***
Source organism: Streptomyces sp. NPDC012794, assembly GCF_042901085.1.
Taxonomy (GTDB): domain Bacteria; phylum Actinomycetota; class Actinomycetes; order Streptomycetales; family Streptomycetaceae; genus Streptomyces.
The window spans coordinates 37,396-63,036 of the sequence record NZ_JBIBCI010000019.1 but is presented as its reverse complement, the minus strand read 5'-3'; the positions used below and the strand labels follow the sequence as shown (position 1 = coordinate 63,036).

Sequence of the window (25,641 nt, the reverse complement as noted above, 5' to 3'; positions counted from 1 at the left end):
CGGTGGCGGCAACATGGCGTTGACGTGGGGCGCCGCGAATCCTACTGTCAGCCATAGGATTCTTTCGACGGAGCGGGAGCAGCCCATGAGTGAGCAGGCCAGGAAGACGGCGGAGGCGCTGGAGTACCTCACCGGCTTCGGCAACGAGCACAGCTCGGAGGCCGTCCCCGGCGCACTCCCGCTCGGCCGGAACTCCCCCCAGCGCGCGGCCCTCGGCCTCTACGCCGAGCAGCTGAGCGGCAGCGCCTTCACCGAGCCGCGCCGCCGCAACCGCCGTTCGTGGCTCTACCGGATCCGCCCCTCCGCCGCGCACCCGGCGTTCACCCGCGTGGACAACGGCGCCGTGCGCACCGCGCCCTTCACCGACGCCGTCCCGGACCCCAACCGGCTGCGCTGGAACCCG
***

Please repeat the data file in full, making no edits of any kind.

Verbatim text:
Source organism: Streptomyces sp. NPDC012794, assembly GCF_042901085.1.
Taxonomy (GTDB): domain Bacteria; phylum Actinomycetota; class Actinomycetes; order Streptomycetales; family Streptomycetaceae; genus Streptomyces.
The window spans coordinates 37,396-63,036 of the sequence record NZ_JBIBCI010000019.1 but is presented as its reverse complement, the minus strand read 5'-3'; the positions used below and the strand labels follow the sequence as shown (position 1 = coordinate 63,036).

Sequence of the window (25,641 nt, the reverse complement as noted above, 5' to 3'; positions counted from 1 at the left end):
CGGTGGCGGCAACATGGCGTTGACGTGGGGCGCCGCGAATCCTACTGTCAGCCATAGGATTCTTTCGACGGAGCGGGAGCAGCCCATGAGTGAGCAGGCCAGGAAGACGGCGGAGGCGCTGGAGTACCTCACCGGCTTCGGCAACGAGCACAGCTCGGAGGCCGTCCCCGGCGCACTCCCGCTCGGCCGGAACTCCCCCCAGCGCGCGGCCCTCGGCCTCTACGCCGAGCAGCTGAGCGGCAGCGCCTTCACCGAGCCGCGCCGCCGCAACCGCCGTTCGTGGCTCTACCGGATCCGCCCCTCCGCCGCGCACCCGGCGTTCACCCGCGTGGACAACGGCGCCGTGCGCACCGCGCCCTTCACCGACGCCGTCCCGGACCCCAACCGGCTGCGCTGGAACCCG